The High-touch Legal Services® Blog…for Startups!

© 2009-2019 Dana H. Shultz, Attorney at Law

Delaware’s Franchise Tax – A Tale of Two Methods

Seal of the Delaware Division of Corporations, symbolizing this post about two methods for calculating Delaware's franchise taxIn an earlier post, In Delaware, No Par Value Can Cost a Bundle, I discussed the two methods by which Delaware’s franchise tax for a corporation may be calculated. This post discusses the history of those two methods.

To some extent, this post is educated guesswork. It is based on a Quora question that I answered. Please see What is the rationale/reason (not math) behind the two methods of calculation for Delaware’s domestic franchise tax fee?

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$800 Franchise Tax is Due Even if LLC is Canceled

Logo for Quora, where Dana Shulltz answered a question about California's $800 franchise taxThis post about California’s $800 franchise tax is based on my recent answer to a Quora question.

Q.: In California, can someone shut down an LLC before the $800 franchise tax is due on the 15th day of the 4th month?

A.: One can cancel a California limited liability company before the 15th day of the fourth month. However, such cancellation will not eliminate the obligation to pay the $800 annual franchise tax. (more…)

IncNow Joins Hall of Shame

Logo for IncNow, the subject of this blog post

Almost two years ago, I wrote about how Delaware corporations with no-par-value stock can find themselves obligated to pay extraordinarily high franchise taxes (In Delaware, No-Par-Value Can Cost a Bundle). Yesterday, a reader of this blog pointed out that IncNow, an online incorporation service, virtually lures naive customers into this tax trap.

Here is what the reader reported to me:

  • IncNow’s default assumption is that no-par stock will be issued.
  • IncNow does not invite the user to specify a par value (in contrast to LegalZoom, for example, which does).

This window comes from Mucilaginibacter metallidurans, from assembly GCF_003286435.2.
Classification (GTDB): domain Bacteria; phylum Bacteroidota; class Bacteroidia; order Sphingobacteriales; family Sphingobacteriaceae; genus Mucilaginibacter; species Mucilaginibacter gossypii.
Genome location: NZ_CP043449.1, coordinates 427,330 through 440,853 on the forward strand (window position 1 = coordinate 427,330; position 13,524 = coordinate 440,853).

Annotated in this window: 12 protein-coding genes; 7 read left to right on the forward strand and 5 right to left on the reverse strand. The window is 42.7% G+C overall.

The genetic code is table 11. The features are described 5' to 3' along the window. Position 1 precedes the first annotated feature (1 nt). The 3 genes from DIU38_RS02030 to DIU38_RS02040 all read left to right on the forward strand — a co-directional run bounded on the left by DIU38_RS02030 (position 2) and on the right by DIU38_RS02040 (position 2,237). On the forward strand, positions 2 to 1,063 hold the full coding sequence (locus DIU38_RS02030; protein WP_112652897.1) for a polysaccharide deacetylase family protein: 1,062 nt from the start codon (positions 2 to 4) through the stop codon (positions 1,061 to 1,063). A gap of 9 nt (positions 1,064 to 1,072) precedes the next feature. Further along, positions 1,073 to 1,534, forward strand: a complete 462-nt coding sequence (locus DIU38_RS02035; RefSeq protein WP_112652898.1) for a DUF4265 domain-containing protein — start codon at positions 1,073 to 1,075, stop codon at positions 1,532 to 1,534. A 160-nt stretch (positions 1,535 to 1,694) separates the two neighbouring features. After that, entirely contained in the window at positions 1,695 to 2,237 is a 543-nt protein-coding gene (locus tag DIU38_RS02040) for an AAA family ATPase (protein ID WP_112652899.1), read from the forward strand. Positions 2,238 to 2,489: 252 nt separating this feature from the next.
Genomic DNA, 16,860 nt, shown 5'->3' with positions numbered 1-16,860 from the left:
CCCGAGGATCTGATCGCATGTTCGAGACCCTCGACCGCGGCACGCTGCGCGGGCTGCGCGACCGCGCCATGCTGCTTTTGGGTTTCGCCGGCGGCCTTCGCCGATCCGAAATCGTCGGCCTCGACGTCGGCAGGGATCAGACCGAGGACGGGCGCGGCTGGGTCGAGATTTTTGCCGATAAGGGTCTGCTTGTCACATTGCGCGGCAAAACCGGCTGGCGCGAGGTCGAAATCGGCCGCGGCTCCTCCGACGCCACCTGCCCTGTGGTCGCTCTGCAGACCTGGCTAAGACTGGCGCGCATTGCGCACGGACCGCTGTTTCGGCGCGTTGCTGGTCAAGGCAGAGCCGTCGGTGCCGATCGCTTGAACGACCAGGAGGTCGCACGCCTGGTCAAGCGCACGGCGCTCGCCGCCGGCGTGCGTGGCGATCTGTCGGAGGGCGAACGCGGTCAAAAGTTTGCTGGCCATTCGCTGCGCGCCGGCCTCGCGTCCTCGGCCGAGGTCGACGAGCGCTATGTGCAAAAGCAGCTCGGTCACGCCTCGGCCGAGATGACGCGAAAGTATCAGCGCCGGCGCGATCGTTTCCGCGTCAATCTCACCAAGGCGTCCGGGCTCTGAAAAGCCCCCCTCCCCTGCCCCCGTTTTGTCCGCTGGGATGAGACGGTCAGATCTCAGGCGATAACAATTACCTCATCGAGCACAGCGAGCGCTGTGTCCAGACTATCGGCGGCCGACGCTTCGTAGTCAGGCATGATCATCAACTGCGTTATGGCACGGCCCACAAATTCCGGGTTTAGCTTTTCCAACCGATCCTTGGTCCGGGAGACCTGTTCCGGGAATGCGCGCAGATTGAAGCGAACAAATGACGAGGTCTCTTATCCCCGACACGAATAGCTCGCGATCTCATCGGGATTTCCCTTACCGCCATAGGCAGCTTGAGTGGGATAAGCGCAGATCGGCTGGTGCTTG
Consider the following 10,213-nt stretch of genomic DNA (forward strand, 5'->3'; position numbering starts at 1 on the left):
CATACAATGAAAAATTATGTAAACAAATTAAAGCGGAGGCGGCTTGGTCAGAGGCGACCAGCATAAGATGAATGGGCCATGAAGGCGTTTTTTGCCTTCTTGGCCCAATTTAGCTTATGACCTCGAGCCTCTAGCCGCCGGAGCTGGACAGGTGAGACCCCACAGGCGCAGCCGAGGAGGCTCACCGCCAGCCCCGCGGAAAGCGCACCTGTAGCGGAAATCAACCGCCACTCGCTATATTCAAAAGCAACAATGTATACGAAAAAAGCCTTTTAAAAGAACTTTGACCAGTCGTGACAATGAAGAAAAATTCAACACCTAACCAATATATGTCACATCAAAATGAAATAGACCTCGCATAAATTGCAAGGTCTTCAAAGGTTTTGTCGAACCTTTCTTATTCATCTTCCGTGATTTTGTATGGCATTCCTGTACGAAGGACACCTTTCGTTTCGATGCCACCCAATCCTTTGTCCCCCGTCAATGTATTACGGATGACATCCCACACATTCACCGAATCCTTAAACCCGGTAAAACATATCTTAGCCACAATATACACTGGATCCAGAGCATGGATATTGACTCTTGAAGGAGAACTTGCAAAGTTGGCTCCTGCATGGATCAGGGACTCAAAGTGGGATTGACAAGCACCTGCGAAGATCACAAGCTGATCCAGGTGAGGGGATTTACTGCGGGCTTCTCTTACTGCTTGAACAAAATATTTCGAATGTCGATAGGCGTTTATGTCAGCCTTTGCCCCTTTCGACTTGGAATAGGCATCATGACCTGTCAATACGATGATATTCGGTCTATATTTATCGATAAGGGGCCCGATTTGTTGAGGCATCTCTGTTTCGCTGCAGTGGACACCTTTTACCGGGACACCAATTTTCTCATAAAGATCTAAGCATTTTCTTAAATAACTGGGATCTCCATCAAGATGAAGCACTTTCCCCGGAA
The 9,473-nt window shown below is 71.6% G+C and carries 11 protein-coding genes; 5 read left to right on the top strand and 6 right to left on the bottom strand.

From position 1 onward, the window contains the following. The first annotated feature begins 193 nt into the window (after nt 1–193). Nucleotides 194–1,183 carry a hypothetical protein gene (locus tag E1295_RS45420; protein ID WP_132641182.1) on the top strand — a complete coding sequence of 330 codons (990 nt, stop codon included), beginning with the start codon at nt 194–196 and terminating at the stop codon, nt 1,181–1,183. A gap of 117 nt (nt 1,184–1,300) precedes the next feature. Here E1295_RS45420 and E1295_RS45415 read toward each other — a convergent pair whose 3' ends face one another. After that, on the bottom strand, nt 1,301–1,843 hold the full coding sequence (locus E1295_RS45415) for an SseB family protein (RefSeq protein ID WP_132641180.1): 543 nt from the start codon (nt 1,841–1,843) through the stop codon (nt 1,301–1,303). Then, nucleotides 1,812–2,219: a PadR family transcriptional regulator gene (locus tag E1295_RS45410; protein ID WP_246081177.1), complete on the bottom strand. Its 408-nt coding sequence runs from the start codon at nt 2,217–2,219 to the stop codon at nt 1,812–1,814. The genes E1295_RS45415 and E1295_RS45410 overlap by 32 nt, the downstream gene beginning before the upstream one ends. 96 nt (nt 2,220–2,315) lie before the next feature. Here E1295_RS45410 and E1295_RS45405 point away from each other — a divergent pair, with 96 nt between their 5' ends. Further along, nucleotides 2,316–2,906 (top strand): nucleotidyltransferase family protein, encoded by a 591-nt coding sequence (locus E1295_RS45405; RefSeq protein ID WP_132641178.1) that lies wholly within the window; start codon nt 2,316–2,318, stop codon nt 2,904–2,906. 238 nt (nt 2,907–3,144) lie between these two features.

• IncNow’s representative said that the reader “could assign a par value to shares, under special requests at the bottom of the checkout form” [emphasis added].

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In Delaware, No Par Value Can Cost a Bundle

Delaware Division of Corporations logo for post about shares without par value

In “How Many Shares Should My Corporation Authorize and Issue?“, I warned that “If you are forming a Delaware corporation with a large number of shares, be sure to specify a low par value, such as $0.0001 per share, to avoid having to pay excessive annual fees to the state.” This post gives more details about this issue.

There are two methods for calculating Delaware’s annual franchise tax. (more…)

How Many Shares Should My Corporation Authorize and Issue?

Sample certificate showing number of shares owned by a corporation's shareholderThis post discusses the number of shares that a corporation should authorize, and the number of authorized shares that a corporation should issue.

On a couple of occasions, I have worked with founders whose corporations (prior to retaining me) issued a small number of their authorized shares.

In one instance, four founders formed a corporation that was authorized to issue 50,000 shares, but had issued (to themselves) fewer than 400. They asked me to help reallocate shares among them because, as time had passed, they saw that their respective contributions to the business differed from what they initially had expected.

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